The shaking began slowly, like a shimmy in the steering wheel when the tires are not properly balanced or the front end is out of alignment. My initial response was to laugh a little (not out loud). "My old car has early onset Parkinson's!" But soon the joke ended as the tremor evolved into a serious shudder as we began to literally bump down the freeway. It was as if one tire was oblong instead of round. My friend, Gord, and I, looked at each other. We knew what it was.
It was past 5 PM on Sunday, day two of our road trip to California. Until that moment my ‘67 Camaro had performed like the true classic she was. We had carefully checked radiator level, engine oil, automatic transmission fluid and tire pressure (even the spare, which had a habit of losing air). We had driven her carefully, averaging 55 to 60 miles an hour. Every car on the road passed us, but that was fine. We just wanted to enjoy the adventure. Well, the journey, like a good adventure, had just become a little less predictable.
We were 17 miles north of Sacramento. We pulled over onto the shoulder to inspect each of the rare, red striped tires. It was the left rear tire. The tread, despite having little wear, had separated. We surmised that it was likely the heat from highway speeds. A bulge the size of a large egg had developed in the middle of the tread of the tire. It could go no further without potentially sending us into some guardrail. Pulling out the somewhat leaky spare and the somewhat rusty jack, we soon realized the old-style wheel nut wrench was no match for the pneumatic impact wrench that had tightened the lug nuts. They would not budge. We could not change the seriously damaged tire. We needed a better tool.
Limping our way to the next freeway exit with a gas station, we tried, in simple English, to explain our predicament to a Punjabi-speaking immigrant employee. But as the sole attendant he was struggling with a more dangerous issue. While the gas station was open, a blazing beacon of hope, it had no gasoline, only diesel. This was not going over well with prospective customers, the bulk of whom were driving monster, 5 mile per gallon farm trucks, which explained why gas was $4.01 per gallon and why California was in serious financial trouble. Fighting off constant mosquito attacks, we approached everyone who was willing to talk to us in an effort to find a better tool to remove the wheel. Finally, after 15 minutes and an equal number of mosquito bite welts, two Hispanic young men wearing crocodile skin cowboy boots agreed to loan us the crossbar tool we needed. It took a while to find the wrench, as the trunk space in the late-model Mustang convertible was almost completely filled with throbbing speakers.By the time we reached the next sizable town, Woodland, California, no tire stores were open, it being after 6 PM on a Sunday. We knew that we needed new tires or face the potential of roadside desertion. We did not yet know how difficult finding the right tires would be. Deciding it was safer to stay rather than go on to our planned destination, the ubiquitous Motel 6, at $49 a night, presented itself as the most logical overnight accommodation.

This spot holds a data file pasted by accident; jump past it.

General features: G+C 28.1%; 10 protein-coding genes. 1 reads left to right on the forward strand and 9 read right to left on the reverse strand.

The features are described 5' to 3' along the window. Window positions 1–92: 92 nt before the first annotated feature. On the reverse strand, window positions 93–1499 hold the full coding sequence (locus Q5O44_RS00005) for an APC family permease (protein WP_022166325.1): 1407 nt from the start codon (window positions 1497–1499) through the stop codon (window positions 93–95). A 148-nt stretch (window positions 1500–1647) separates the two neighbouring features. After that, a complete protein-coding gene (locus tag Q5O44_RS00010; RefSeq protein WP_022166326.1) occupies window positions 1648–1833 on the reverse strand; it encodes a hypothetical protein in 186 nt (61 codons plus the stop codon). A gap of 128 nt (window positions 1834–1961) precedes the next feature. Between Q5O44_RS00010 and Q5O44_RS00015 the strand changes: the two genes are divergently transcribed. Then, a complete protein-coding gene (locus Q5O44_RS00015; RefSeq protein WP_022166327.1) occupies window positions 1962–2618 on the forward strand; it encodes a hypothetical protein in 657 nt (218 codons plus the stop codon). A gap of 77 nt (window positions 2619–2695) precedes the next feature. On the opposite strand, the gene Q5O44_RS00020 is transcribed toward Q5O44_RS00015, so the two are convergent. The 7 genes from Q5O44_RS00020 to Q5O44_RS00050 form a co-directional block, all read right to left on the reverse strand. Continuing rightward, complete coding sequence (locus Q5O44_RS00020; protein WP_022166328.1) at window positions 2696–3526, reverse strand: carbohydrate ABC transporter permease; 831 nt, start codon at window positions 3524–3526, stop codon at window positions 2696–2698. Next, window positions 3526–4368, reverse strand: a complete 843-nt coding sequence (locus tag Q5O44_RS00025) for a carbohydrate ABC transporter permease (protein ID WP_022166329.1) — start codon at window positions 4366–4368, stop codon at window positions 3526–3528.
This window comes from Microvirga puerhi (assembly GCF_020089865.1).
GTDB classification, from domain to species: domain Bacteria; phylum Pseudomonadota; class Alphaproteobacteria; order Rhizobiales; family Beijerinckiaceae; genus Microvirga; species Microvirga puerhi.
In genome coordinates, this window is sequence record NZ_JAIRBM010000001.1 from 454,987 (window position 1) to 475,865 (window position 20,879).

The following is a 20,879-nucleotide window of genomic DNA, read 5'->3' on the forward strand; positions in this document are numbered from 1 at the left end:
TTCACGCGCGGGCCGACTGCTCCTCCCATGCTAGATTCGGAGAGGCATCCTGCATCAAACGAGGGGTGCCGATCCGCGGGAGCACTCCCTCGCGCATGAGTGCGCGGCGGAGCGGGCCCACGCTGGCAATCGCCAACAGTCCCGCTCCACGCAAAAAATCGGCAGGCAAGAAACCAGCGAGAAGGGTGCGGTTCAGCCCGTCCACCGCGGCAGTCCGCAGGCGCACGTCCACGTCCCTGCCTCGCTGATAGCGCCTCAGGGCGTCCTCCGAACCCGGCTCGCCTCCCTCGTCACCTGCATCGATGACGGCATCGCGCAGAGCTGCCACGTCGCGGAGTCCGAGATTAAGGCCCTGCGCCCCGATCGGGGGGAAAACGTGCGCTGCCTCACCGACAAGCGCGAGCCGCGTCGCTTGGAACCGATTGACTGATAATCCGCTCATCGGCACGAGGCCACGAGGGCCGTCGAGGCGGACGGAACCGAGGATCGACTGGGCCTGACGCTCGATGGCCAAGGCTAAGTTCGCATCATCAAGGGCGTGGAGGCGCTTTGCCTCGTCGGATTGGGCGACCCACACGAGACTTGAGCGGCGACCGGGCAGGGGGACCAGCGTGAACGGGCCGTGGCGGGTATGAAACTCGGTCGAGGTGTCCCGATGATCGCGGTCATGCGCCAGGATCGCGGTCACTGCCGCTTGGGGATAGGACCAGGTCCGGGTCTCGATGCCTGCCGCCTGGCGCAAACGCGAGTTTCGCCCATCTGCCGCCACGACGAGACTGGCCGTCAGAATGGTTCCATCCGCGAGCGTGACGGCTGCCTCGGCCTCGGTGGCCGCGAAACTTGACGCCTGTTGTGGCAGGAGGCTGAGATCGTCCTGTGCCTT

The next morning brought sunshine, but our enthusiasm was dampened immediately at the national chain tire shop where we were told, "These are very rare tires. We will have to order them in and it will take two or three days". We chose to venture back onto the I-5.It was 3 PM on day three when the familiar shaking began again. We were 15 miles out of Bakersfield California, with time running out on finding a solution to our tire problems. But, after numerous stops, we came upon a kind soul who phoned the owner of a local but out of the way tire shop for us. He, in turn, located, complete with a layer of dust and ample evidence of a spider’s comfortable home, two mismatched, old stock, black wall tires that fit Babe’s 14 inch rims. They must have been the last two in the State of California. We were obviously desperate, traveling through, once-in-a-lifetime customers. Despite Gord's able negotiation efforts, we doubtless paid too much for something the tire shop was only too glad to be rid of. Still, we were happy to have them.
By 6 PM we were back on the road, headed towards the Mojave Desert with two new (sort of) tires and one leaky spare. My tremors (the Parkinson’s variety) were worsening as I considered the ominous information gained about the two remaining, red striped, ready to blow, front tires. What were the chances of another two tires developing a bad bout of STD “separating tread disaster”?